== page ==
The trout was gorgeous. Scales plicked into the sink, a splatter he wanted to photograph, but Wednesdays got busy quickly.
He boned the filets. A dollop of Pike's butter went into the pan over medium-high. He chiffonaded the sorrel, the rock of the knife meditative. He zested some lemon and sniffed.
Floral-- a different note from the tang of the herb.
His nose said the butter was done. He salted the fish, ground some white pepper, slipped the filets in skin-down. He cracked some walnuts he'd gathered while walking Scotty's pig farm.
The fish needed turning, so he grabbed the filets with his fingers and flipped, a slosh of butter dotting his hand. He ignored the small pain.
He chopped the walnuts and zest-- juiced in some lemon, added salt, pepper, butter hot from the pan. Plating the filets, he topped it with the nut gremolata and watched the sorrel wilt on the hot fish.
The taste was sweet-- salty-- astringent, yet rich-- harmonious, like life at its best. Not that he'd seen the best part of things.
He grabbed a clean fork, then headed out front.
"I figured out what to do with today's catch and Jan's sorrel," he said, handing the plate to the lovely Nyota Uhura-- house manager, conscience, best friend. She pushed aside bills, then took a bite, giving the fish an extra pass through the butter.
Nyota's mellow voice, soothing to those who couldn't get reservations, broke through. "Perfect,” she announced, all authority. "Brown butter, walnuts, lemon juice, zest, sorrel?"
He nodded and Uhura smiled, proud she'd got all the notes. She had a talented tongue.
"Do the sides when Sulu gets in. Still the roast chicken tagine and Scotty's cotechino with lentils?"
"Mmm. This, the vegetarian tasting, I'm off to work on that now. Got some beautiful chard," he said, already thinking. "Cannelloni, perhaps."
Nyota chuckled. "I'll order ricotta from Pike." He reached for the plate, but Uhura slapped at his hand. "No way, this is my breakfast."
He waved in surrender.
There was a tsk as she ruffled his hair. "Farm boy. Don't you know I love you for your brown butter?"
He smiled and headed back to the kitchen, thinking some more on the chard. If he stuffed it in crepes, it'd spoil their looks and Christine would be pissed that he'd mangled Janice's greens. Maybe he could saute it and top the filled crepes? He had to keep his salad and pastry chef happy-- the woman was vicious, and he wouldn't lose Jan as a vendor.
No one grew greens like Janice Rand-- her mache was lettuce porn and her mizuna ... unf.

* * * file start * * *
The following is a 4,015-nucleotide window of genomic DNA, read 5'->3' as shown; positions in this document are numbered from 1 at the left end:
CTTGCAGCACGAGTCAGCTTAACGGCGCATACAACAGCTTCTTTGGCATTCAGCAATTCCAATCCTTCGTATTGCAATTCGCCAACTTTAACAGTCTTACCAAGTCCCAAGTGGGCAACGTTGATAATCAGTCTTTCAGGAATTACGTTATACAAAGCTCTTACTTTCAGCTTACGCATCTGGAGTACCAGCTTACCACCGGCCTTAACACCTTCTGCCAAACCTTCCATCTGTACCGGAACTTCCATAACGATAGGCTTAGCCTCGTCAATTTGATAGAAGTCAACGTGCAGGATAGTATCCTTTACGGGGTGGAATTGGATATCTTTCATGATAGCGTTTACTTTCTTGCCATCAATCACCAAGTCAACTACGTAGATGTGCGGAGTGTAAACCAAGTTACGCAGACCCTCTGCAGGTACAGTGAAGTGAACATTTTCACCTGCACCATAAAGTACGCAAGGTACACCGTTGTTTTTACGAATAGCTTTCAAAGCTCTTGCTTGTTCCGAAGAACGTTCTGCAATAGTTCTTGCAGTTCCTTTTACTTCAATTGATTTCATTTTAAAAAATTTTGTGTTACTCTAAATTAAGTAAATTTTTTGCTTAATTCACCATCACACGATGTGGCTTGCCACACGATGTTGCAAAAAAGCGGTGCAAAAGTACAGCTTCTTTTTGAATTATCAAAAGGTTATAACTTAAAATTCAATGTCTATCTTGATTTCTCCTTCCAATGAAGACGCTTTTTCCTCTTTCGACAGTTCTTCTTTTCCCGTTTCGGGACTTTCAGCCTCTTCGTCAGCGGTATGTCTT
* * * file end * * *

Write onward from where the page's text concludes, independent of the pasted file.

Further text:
"One of the best meals of my life." Jean-Georges Vongerichten.
"Jesus Fucking Christ on a cracker. Get your ass to Iowa, stat. Move there and start washing his dishes for the crumbs off his table." Tony Bourdain.
"Local food, impeccable flavors, French technique at its best, molecular gastronomy to entice jaded and timid palates." Thomas Keller.
Who was this "Chef Jim" everyone had a woody about? Leonard McCoy, once beloved of Manhattan's cooking scene-- before fucking fate stole it all-- swigged more Woodford in a way it didn't deserve. He glared some more at his laptop. This Kirk and his Iron String-- who named their restaurant that-- Riverside, Iowa, Jesus, he'd google-mapped it, farms for miles on miles-- was all anyone talked about.
Local food from places where you could pet the cows and meet the damned farmers. Christ on a cracker in-fucking-deed.
Affordable, real cuisine-- budget prix fixes-- locals eating alongside glitterati. There were wineries. Farmstays. In Iowa.
There wasn't a month that didn't go by when someone wasn't lauding Kirk's food, praising the "quaint setting" or the "class-act maitresse-de-service Nyota Uhura." Yet-- no chef interviews, no signs he wanted investors. Less fancy than Keller, less finicky than Waters (who wasn't?), less techie than Achatz-- yet Kirk did it all and yet stayed unique.
Bullshit. It was the novelty of not being an Iowan truck stop. Even good chefs could be had and Jean-Georges would endorse Jello if you laced it with vodka.
Leonard eyed the admittedly beautiful food. It was clever. Limited choices, a dining room decorated with the chef's "personal" photos. Mismatched plates, linens and silver from local junk shops-- more likely the same folks Leonard'd used when he'd consulted for those kitschy tea shops-- right before he'd been fired. Too many hangovers, not enough menus.
"Pavel! New project."
"Vhat's up, Leo?" Pavel asked, his Russian apparent. That was peachy with Leonard, he could never get rid of all of his drawl. It made him like the kid more in a city where some thought an accent meant you weren't a real New Yorker, whatever that meant. Leonard'd been here nearly ten years and Pavel'd been born in Queens.
"Iron String, Chef Jim Kirk."
The curly-haired code genius nodded. "Iowa, hunh. It's like Siberia in vinter."
Leonard opened his email and blogger account and started to type. He wasn't a Chef in name anymore-- just a sardonic lush with a keyboard who could make a fabulous meal, though he got his ass out of bed by nine-thirty, better than some "functional" people-- but in this new career, people feared him. And no one questioned his palate.
With a smile, he started sending out emails. The Sarcastic Gourmet had a new target. Jim Kirk wouldn't know what had hit him.
"Kid, this is fabulous," his-- boyfriend sounded dumb-- but oh, his beloved, yeah, smiled, looking up from the waffles. "Don't know when I've had better."